Overzooming a GPS chart-plotter is a classic example. I've seen boats go aground in water that is obviously too shallow (if one looks over the side!) only to discover that the operator was attempting to thread a swash channel with his plotter zoomed down to 100' on an electronic chart reproduction of a 1:240,000 chart!

While we use the electronics, I have found it beneficial to periodically cover the displays (save depth and non-electronic compass) to keep everyone in touch with whats going on outside the boat--looking at the Windex, tell-tales, heeling angle, wind on the neck, etc. I keep a pair of binoculars handy and a hocky puck on a lanyard around my neck for quick LOP's on marks.

I had the opportunity to meet Susan and Eric Hiscock when they visited San Francisco on Wanderer IV on their last voyage to New Zealand. At one point I was aboard a friend's racing yacht fitted out with all manner of instruments--such as existed at the time--when the Hiscock's were aboard for a visit. Mr. Hiscock seemed impressed but commented that he didn't feel that he would have the time to deal with all the "accounting" that such instruments might impose. Perhaps that sentiment no longer applies but I do think that the abundance of instruments--and particularly GPS Chart Plotters--have allowed an excess of ill prepared voyagers to launch themselves into the deep, comforted by the idea that if things get sideways they can yell for help with an EPIRB and "...the heck with the Boat, we're insured".

While the instruments available today are far more sophisticated than those of 10 years ago, they do not seem to be as robust in many regards, nor does the digital information necessarily impart more accuracy/reliability in all cases. I still miss my old rotating flasher type depth sounder which not only told me where the bottom was but gave good clues as to its make-up--sand or mud over coral or rock for example.

It might be best to use the gear that's aboard the yacht and slowly work out what needs/should be replaced. Unfortunately, as we own quite a bit of the Company's stock, there are far less costly places to buy equipment than West Marine--even the port supply prices--and the deals are easy to find with a little web searching. One thing, however, is to be very cautious of buying gear that can't be returned/exchanged or gear that will only work well with other equipment by the same manufacturer--e.g. Ray Marine or Garmin. We've got three Garmin chart-plotters aboard and they work very well. But, they can only use Garmin's Blue-Charts which are very costly. And, you can only load the charts to two plotters!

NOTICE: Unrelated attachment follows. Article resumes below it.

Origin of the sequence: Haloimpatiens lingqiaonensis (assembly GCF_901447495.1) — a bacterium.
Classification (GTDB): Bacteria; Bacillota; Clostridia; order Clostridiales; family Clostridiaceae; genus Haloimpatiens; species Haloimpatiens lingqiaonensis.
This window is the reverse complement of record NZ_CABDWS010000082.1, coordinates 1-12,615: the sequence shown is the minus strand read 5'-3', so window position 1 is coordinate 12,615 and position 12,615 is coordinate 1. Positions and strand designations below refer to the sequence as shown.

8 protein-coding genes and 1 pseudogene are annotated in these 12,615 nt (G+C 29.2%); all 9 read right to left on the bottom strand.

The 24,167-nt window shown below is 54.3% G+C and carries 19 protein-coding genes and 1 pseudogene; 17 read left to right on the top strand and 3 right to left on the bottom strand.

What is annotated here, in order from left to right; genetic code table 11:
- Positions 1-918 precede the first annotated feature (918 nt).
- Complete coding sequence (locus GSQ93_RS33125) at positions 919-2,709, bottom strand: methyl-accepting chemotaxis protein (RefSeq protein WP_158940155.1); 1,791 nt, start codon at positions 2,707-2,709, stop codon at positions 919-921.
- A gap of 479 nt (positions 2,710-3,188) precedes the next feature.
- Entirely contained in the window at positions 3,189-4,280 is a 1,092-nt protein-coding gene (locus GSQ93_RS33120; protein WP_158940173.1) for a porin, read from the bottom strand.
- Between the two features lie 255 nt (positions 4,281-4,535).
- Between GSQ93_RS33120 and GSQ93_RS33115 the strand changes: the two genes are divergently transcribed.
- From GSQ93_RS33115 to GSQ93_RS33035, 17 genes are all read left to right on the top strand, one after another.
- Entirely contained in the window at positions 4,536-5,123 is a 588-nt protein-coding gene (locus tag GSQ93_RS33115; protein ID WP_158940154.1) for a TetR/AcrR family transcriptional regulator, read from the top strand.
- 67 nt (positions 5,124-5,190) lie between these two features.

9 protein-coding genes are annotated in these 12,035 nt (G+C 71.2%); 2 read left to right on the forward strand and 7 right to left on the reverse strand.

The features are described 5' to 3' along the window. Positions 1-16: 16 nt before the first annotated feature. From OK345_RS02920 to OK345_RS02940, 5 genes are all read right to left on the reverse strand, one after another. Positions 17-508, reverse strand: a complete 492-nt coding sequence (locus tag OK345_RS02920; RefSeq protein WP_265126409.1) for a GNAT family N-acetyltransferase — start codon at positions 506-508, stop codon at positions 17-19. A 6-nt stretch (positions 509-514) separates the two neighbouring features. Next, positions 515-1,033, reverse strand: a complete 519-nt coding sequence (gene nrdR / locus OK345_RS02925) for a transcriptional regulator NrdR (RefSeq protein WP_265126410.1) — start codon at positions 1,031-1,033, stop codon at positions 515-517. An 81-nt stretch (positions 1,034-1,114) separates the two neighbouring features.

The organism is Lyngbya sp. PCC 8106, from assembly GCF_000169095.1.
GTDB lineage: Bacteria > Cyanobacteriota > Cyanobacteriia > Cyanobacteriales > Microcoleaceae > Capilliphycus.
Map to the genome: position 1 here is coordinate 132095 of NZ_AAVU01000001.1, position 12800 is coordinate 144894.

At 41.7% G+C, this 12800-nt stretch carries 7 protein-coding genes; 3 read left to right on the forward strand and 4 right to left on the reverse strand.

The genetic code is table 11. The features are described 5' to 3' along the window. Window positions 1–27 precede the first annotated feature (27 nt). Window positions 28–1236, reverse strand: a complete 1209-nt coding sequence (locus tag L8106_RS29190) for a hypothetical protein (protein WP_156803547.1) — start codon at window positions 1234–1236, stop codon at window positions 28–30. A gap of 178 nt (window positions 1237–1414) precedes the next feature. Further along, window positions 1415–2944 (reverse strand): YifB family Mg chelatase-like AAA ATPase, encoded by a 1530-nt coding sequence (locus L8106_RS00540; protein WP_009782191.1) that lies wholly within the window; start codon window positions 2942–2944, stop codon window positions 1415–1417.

Good luck with your voyages. The Septre 41 is a great boat and the kids are the right age!

Cheers,

s/v HyLyte
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Old 27-06-2006, 15:03   #35
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Thanks for the info Hylyte:

That is pretty much the conclusion that we have come up with too. I'm more of a seat of the pants sailor but as I got used to the Chart Plotter it is a big crutch that if taken away may cause a nasty stumble. When we chartered in Florida the last two years we learned to use the chartplotter but more as a suppliment to paper charts. Plotters were real nice for the ICW but looking at the water with polarized lenses and the depth sounder were much more important to me.

Sceptre's look like nice boats. everyone I've communicated iwth that has noe really likes it.
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Old 27-06-2006, 17:37   #36
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I like the electronics and feel that they make the navigation safer. More information is better. In actual fact, navigation takes less time and there is more time for "sailing". I have redundacy, but find current gear accurate and reliable. But I do carry paper charts and, of course can revert to the basics.

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Old 30-07-2006, 18:16   #37
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I have had port supply for over ten years, the discount for electronics is very low. If you watch the sales circulars, your will get the same price as port supply for electronics. I would recommend shopping at other sources than Waste Marine for Electronics.
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Old 30-07-2006, 18:20   #38
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Thanks Norsea:

I will look for other sources than Waste Marine
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Old 30-07-2006, 18:53   #39
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Charlie,

As a long-term (i.e., long-in-the-tooth) electronics guy and offshore sailor, I believe there's a tendency these days to write off electronics gear on a boat just because it's "ancient". To my mind, this can be a big mistake.